Charts signaling definitive bottom in this industrial metal?
Cramer is a fundamental investor. However he's always intrigued by the charts, especially when they signal something as radical as this.
According to insights from Tim Collins, a top chart analyst and Cramer colleague at RealMoney.com, steel may be making a definitive bottom.
Looking at the daily chart of the Market Vectors Steel ETF, the SLX, Collins has identified a potentially bullish pattern. (This ETF contains Rio Tinto, ArcelorMittal, Nucor, Reliance Steel and other global companies.)
Collins says the Steel ETF has experienced a short-term bounce since late June, and this bounce has accelerated over the last four days with the SLX breaking out from an ascending triangle pattern.
Although the SLX may encounter resistance at $44, Collins says if it can pierce that level, the chart will make an inverse head and shoulders pattern – an extremely bullish development.
Should that happen, he can see the SLX printing $51.
Looking at the weekly charts of the SLX Collins believes other patterns confirm the conclusion.
He says the SLX has already broken out above a first crucial ceiling of resistance. The next key level, he says, is $46. If the SLX can break above $46, he could see the steel ETF rallying to $58 over the next six to twelve months.
Collins also sees other constructive developments. He says the commodity channel index or CCI is flashing an overbought reading, which he says can be viewed as the start of a new trend or the beginning of an extreme move.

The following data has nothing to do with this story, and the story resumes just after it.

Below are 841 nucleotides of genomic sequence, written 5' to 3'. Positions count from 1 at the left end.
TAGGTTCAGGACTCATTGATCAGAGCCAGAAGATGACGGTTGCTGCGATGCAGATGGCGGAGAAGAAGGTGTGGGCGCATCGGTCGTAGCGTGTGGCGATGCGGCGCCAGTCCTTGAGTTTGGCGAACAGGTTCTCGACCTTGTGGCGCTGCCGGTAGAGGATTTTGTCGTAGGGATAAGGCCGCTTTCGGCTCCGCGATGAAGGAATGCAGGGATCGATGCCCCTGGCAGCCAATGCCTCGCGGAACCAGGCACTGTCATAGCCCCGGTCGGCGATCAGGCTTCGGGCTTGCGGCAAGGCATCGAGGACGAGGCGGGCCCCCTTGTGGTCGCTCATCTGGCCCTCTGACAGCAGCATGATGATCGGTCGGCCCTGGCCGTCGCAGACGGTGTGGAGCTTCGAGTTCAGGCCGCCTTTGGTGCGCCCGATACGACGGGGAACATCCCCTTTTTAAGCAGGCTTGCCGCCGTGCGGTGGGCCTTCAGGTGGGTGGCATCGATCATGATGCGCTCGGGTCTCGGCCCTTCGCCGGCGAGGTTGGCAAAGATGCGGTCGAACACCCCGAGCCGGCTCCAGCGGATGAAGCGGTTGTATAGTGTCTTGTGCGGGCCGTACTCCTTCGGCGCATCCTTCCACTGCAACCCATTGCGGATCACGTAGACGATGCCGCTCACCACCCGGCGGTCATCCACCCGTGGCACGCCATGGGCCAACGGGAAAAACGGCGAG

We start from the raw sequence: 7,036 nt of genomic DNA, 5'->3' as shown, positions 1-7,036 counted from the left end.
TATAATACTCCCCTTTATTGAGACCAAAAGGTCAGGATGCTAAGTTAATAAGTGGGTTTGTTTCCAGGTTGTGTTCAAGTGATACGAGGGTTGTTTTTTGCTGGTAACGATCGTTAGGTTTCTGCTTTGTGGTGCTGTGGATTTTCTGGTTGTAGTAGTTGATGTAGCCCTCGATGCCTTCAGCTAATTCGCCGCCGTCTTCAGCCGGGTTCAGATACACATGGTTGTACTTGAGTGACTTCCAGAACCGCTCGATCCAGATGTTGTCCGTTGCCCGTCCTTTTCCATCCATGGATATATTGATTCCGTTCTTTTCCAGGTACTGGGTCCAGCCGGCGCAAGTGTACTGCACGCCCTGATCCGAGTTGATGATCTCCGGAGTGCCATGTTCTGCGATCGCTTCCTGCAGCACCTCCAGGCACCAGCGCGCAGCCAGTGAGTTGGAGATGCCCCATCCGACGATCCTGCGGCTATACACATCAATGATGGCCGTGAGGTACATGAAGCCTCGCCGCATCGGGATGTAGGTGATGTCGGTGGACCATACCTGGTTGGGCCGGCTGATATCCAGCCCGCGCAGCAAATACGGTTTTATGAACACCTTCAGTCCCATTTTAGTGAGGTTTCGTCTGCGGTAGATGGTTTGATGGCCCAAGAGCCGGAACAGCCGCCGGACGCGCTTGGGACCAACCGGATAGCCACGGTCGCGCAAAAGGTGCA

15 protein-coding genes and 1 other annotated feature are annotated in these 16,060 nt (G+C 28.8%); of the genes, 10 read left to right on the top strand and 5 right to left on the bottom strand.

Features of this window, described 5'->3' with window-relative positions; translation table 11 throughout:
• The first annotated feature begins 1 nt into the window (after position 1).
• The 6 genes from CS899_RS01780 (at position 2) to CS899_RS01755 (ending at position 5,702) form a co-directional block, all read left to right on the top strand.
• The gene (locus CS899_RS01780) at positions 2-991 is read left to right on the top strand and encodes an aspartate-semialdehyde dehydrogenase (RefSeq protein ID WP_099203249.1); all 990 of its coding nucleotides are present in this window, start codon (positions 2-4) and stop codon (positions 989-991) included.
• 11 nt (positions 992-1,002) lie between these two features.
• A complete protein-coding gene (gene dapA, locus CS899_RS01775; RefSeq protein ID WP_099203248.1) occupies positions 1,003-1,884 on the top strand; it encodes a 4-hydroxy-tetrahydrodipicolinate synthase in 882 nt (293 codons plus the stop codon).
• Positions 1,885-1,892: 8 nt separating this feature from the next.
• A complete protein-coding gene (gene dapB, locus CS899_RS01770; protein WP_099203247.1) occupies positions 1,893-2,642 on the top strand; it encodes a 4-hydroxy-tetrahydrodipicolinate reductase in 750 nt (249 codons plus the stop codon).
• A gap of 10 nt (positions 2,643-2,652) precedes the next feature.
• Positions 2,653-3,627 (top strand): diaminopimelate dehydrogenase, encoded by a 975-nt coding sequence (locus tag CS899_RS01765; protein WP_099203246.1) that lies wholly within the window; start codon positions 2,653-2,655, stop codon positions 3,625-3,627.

Also, he said the TRIX (Triple Exponential Average ) and the MACD (Moving Average Convergence Divergence ) have recently shown bullish crossovers, the kind that tell chartists like Collins that the steel ETF is ready to roar
Although Collins finds developments bullish he's finds the risk /reward in a single steel stock to be more attractive.
And that stock is Steel Dynamics.
Looking at chart patterns, Collins thinks that if Steel Dynamics can finish the week over $16, then he believes the stock will march up to $18 and potentially $20 by year end.
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Jim Cramer thinks the analysis presents serious food for thought. Calling a bottom in steel is a somewhat radical view, he said, however that doesn't mean it's not right.
As a fundamental investor, Cramer views steel as a proxy for China. Therefore he says, if you believe China's economy is starting to percolate, then steel stocks, may in fact, have made a definitive bottom. "They certainly have been hammered mercilessly for over a year," he said. The path of least resistance could be higher. However, Cramer's preferred play is Timken.
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